So we can hug and kiss each other, but facemasks could be here to stay. There are some people I would rather never hug and kiss again. Nor am I sure I want to socialise in big groups, outside or inside, now that I have become accustomed to cosy nights in. My husband, Harry, calls me the hermit crab. I have spent too many happy evenings eating spaghetti bolognese watching Netflix. On the other hand, I’m longing to dance wildly at a live gig and preferably not on my own. I am dying to drink wine with my girlfriends and chat each other’s ears off. It can’t come soon enough.
The acting world is beginning to open up. I have a FaceTime audition with a film director. It’s a particularly heated scene. Without meaning to, I rehearse my lines in the background of my husband Harry’s Zoom work call. His colleagues must wonder why I’m waving my arms about while shouting at the wall. Fortunately, he’s on mute.
We have spent our first year of marriage in a pandemic and thankfully there haven’t been many marital dramas. Although our flat is fast becoming a library, much to Harry’s despair. Consequently, he has decided to build some more bookshelves. Not managing to hold them all, some books were chosen for the reject pile. This was a tough call - I prefer attractive looking titles on poetry and the meaning of life, rather than Harry’s practical manuals on travel and mountaineering. Honestly, I would prefer his to go. But, of course, that wouldn’t be fair. So, the battle between books on ‘reflecting’ and books on ‘doing’ continues. But I have realised they both have a place and perhaps it would be less interesting if we had a similar collection.
Being a reflective, naturally inquisitive type always leads me to ask deep and quite personal questions. It often gets me into trouble and probably exhausts my close friends. But now I have the opportunity to ask people I admire to greater understand the human condition via my podcast Fear Itself. I ask guests what they are afraid of and how they find resilience. Recording on Zoom has not been without its challenges. Interruptions have included; lawnmowers, hedge trimmers, pneumatic drills, jet washers and sirens, not to mention the leaky ceiling, warring couple upstairs and the lady next door who likes to rearrange her furniture.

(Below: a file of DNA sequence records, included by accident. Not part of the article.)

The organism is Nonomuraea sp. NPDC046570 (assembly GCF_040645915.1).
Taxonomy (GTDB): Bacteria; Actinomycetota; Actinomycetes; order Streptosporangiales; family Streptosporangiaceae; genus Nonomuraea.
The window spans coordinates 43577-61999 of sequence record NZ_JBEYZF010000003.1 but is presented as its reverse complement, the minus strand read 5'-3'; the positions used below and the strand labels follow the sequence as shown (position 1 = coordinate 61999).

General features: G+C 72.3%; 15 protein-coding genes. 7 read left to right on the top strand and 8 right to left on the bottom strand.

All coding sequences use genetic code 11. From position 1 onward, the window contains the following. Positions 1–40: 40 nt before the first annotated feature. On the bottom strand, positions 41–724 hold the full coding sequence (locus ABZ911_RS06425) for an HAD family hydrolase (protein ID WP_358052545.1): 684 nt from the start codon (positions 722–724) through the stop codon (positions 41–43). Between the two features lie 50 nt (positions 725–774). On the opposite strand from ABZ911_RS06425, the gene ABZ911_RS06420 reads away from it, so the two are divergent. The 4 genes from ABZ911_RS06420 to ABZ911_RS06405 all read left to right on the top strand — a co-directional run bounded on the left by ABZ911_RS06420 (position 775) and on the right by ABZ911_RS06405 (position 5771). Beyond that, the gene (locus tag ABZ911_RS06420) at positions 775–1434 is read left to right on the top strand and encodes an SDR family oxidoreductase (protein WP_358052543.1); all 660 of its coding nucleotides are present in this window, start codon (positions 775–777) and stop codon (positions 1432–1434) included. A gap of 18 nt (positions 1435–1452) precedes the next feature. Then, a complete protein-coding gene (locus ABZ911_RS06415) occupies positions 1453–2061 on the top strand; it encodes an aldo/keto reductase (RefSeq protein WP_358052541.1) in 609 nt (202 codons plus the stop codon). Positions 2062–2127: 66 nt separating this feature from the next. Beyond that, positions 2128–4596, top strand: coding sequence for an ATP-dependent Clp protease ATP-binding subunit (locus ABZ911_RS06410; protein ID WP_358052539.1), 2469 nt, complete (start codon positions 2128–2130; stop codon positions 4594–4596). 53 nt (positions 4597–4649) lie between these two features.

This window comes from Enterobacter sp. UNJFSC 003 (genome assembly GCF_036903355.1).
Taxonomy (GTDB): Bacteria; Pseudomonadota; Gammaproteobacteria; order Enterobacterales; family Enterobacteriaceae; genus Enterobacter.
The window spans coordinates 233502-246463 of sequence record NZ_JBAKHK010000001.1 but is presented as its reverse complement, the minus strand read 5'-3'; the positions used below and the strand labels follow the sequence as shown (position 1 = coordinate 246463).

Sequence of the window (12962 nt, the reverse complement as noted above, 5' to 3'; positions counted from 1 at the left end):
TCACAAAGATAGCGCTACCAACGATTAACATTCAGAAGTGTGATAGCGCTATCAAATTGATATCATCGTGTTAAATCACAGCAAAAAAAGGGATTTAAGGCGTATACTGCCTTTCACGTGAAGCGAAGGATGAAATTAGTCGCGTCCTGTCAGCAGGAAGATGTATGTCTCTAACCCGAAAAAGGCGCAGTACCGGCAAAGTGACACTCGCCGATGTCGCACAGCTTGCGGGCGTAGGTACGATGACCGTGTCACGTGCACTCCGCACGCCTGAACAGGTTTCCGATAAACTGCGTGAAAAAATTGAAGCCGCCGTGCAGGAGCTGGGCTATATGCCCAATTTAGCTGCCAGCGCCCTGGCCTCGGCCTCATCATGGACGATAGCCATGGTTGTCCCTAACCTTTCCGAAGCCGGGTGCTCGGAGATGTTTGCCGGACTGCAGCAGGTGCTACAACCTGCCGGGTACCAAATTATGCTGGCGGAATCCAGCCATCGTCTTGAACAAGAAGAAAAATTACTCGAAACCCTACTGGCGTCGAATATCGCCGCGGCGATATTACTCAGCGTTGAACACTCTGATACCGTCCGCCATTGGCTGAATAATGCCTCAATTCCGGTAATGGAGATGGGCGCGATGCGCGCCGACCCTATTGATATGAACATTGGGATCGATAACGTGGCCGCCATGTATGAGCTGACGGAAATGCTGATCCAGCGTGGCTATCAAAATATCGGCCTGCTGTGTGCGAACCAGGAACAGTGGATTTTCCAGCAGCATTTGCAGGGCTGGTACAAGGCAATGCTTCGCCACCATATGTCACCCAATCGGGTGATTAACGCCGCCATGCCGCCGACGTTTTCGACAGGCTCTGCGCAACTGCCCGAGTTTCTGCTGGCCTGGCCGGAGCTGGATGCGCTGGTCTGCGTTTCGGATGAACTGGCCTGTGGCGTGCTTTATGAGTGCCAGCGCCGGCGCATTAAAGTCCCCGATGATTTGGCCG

I went to see The Ey Exhibition: The Making of Rodin at The Tate Modern dragging my two nieces, Esme and Florence, with me. With the new capacity restrictions, it felt more like a private tour rather than the usual bustle of having to peer over someone’s shoulder to look at the art, or embarrassment of sauntering across someone’s line of view. Walking amongst Rodin’s sculptures was a welcome treat compared to the recent one-dimensional existence of lockdown living. There is one bronze on entering the exhibition and then all of his most famous sculptures are seen in plaster (their rawest form). The work shown here is about process. This is something I am trying to learn in my own life. Sometimes it seems we become too attached to the end result rather than slowing down and enjoying the steps in between; the doing and the being. Suddenly I’m reminded of Harry’s books on our crowded bookshelf. This is why I have always enjoyed the rehearsal stages of being in a play; you’re merely needed to be present and create. There is nothing to prove.
Feeling there was a danger that my nieces might get bored we played ‘gallery games’ including 'who can do the best impression of a The Thinker?' and 'how many naked bottoms can you see?' Endless bottoms - we lost count.
I have loved watching the odious Tony Kroesig being played beautifully by my friend Freddie Fox in the BBC’s adaptation of Nancy Mitford’s novel The Pursuit of Love. As a child, I read Mitford’s novels. I’ve re-read them over lockdown, and they are even better the second time round. My mum introduced them to me and likes to remind people that she knows all of the classic quotes by heart. The older generation have a sense of ownership over these stories; It’s personal for them; a window into their past where the characters are much more than just fiction.
I have also felt feelings of nostalgia while watching the eccentric members of the Radlett family come to life. Sharing secrets in cupboards, writing in journals and daring to dream up adventures for the future is all too familiar from my childhood. Cousins Linda and Fanny’s relationship is at the heart of the story (played by Lily James and Emily Beecham). It reminds me of the deep love I have for my sisters and the dreams we share over breakfasts, or more recently on the telephone. Our passionate conversations are never self-conscious. As a teenager I wondered whether I was more like Linda or Fanny, perhaps a little of both. I was hopelessly romantic and impatient for life to begin, but also a little fearful, treading lightly as I went.
Listen to Cressida Bonas's podcast Fear Itself here